The Battle With Ice

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It was a long, cold winter for most of us last year. It seems like so long ago, but now that the deep chill is drifting in again from the north, my thoughts have gone back to the spring when we found countless fish and other wildlife floating around as casualties of the ice.

Many pond owners experienced the same thing, but a few others weathered the cold in pretty good shape. Those folks happened to have the right defenses in place.

And the breakdown was pretty simple.

If someone kept just a little bit of ice open, they didn’t lose too many fish. For those that did not, the losses could be significant.

One community in Western Illinois lost around 9,000 pounds of fish.

So what’s in store for us this winter?

Well, in truth, no one really knows for sure, but as we head into mid-November things are already getting cold here in the upper Midwest, so now would be a good time to do a quick rundown on how you can win this seasonal battle with the ice.

The most important thing to remember is you don’t have to keep an entire pond or like completely ice-free. All that’s really necessary is small opening for smaller ponds, or in larger waters, several small open areas, that remain ice-free throughout the winter.

These open holes allow for oxygen to come in from the air above, and gasses, which normally might get trapped under ice, can escape or be vented.

There a few good tools that can help with this effort.

The Pond DeIcer

For a smaller backyard pond, a decent deicer will often to a lot of good. These will normally only heat up when the ice starts to form, and will turn off if you have warmer weather come along. You’ll find various wattages available but in general anything around 300 watts should be sufficient for most ponds.

Aeration – Subsurface

Pond aerators can be used in small and large ponds of all sizes and do a good job of keeping ice open under most conditions. The aerators we use actually release air bubbles from the bottom of the pond and these rise up rapidly to create a bit of agitation on the surface. The bubbling and ripples will keep ice from forming in all but the absolute coldest conditions.

Ideally these aerators would be electrically powered for constant operation. Windmills can be very intermittent based on wind speeds and may not provide around the clock coverage.

Pond Circulator

Another useful device for large ponds is a pond circulator. These use a motor driven propeller to circulate the water near the surface. They work great around boat docks, ramps, and other areas where keeping ice away is important.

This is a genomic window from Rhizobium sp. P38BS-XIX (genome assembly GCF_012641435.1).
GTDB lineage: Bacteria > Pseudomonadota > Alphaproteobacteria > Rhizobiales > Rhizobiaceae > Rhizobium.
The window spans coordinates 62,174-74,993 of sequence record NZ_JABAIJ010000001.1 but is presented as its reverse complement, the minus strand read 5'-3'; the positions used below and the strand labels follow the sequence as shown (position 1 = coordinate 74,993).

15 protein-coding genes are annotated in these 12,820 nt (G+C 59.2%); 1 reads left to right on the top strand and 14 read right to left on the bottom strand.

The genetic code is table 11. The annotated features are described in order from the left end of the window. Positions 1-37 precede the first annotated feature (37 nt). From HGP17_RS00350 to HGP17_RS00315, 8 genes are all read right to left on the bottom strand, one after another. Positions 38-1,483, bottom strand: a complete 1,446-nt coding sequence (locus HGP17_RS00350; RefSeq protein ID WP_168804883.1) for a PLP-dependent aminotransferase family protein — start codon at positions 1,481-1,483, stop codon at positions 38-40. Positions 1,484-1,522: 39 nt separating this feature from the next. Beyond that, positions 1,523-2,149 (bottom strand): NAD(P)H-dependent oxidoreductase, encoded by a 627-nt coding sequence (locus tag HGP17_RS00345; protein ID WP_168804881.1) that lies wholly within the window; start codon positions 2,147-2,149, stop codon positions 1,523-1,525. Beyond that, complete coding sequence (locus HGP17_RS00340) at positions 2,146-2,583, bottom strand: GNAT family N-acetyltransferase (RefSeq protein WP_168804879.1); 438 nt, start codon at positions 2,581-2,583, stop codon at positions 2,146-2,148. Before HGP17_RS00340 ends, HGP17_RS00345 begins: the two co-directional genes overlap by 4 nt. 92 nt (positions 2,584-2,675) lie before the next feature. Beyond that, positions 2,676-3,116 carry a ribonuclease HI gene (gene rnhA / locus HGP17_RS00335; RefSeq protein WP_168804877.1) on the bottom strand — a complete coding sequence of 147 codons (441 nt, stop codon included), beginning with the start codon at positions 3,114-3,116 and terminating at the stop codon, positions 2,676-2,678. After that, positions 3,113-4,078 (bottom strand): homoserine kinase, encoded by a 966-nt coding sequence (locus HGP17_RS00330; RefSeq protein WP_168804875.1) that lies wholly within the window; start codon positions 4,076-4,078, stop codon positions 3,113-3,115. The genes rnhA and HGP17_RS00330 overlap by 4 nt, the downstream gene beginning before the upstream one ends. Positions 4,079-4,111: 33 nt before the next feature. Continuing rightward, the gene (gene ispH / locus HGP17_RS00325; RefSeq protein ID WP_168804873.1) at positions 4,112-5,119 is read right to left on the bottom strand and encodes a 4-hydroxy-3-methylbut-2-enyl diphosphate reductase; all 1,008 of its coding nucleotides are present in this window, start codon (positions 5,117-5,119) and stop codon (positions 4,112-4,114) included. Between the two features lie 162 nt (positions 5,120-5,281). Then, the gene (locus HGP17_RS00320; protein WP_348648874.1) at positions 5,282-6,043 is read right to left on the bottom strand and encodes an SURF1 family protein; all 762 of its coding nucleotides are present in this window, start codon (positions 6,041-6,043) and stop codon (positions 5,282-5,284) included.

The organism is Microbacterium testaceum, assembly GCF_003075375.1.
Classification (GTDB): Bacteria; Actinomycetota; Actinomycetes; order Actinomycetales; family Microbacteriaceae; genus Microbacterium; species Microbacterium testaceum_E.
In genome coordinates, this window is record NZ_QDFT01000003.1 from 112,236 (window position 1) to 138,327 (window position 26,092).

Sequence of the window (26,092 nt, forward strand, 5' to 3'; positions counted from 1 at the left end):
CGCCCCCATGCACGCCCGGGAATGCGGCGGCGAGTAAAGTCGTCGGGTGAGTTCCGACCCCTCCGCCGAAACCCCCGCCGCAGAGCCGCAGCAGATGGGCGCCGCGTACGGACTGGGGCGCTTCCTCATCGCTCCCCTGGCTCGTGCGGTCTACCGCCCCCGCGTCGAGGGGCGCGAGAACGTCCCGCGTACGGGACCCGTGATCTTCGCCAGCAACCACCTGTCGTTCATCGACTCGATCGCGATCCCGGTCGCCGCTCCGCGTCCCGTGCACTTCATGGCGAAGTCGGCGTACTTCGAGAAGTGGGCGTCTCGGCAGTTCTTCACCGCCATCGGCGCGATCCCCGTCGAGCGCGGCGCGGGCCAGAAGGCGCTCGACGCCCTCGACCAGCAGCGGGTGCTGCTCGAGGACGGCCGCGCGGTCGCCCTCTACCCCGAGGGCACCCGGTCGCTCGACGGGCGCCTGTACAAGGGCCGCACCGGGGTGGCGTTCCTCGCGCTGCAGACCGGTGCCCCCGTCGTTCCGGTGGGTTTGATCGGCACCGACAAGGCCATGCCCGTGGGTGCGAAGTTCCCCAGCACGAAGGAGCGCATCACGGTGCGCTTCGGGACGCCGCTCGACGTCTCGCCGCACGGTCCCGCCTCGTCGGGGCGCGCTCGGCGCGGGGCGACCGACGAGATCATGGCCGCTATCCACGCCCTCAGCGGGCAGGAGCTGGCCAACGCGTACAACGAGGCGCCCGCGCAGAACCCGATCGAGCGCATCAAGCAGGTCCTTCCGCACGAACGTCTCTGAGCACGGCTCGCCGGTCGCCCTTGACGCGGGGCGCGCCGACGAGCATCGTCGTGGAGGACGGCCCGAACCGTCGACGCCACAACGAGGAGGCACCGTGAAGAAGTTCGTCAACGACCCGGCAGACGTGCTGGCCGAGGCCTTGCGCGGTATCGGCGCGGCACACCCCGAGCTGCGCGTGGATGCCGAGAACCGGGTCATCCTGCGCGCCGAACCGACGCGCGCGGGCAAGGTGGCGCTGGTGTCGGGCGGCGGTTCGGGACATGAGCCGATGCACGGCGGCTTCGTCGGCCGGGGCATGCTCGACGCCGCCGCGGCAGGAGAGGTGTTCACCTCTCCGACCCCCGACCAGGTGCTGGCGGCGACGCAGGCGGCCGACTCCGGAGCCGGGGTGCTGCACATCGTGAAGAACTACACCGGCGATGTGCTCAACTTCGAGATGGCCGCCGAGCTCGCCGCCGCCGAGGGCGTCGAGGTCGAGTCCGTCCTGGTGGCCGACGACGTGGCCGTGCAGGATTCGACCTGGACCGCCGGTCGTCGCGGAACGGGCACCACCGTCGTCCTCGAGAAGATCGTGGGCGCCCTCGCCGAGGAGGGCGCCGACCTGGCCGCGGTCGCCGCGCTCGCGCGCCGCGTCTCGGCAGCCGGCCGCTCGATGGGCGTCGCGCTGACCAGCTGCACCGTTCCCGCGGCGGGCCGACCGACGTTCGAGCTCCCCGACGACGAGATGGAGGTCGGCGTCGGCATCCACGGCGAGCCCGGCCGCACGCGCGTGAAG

Normally a circulator will create a larger opening than aeration might. They can also be controlled by a timer or temperature sensor so they will only need to run when the conditions are cold enough for ice to develop.

Preparation Is The Key

As with most things related to pond care, being prepared is the key to success, and this fits in well with winter protection too. Where the weather is concerned it’s always a bit of a roll of the dice in terms of just how bad things might get, and this goes for the high heat of summer, or the cold days of winter.

As you can see though, you (or your fish) don’t have to get beat up by the after affects of a long, frigid winter. And be sure to keep the faith…spring will be here again before you know it.

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3 thoughts on “The Battle With Ice”

  1. Last winter I had no fish loss while many of the surrounding ponds had large losses. What I have used for the last two years on both of my ponds, (10’@15″ and 25’@30″ ) are pool solar covers (looks like bubble wrap). I went online to a pool supply store and got the thickest mill available in clear. I feel the clear lets the sun in better. I put 2@4’s across the ponds to help support the cover every 8 – 10 feet. I put the boards on edge so this actually provides an area for the gases to come out also. In addition to the cover I have a small pump circulating the water at the surface to provide aeration. Last year on both ponds the entire surface did not freeze even when we had the 10 days with 16 – 20 below real temps. I usually put the covers on before the air temps have the rapid swings. What I found is that the cover lets the water temp drop slower which has been great for the fish.
    Thanks for your articles.

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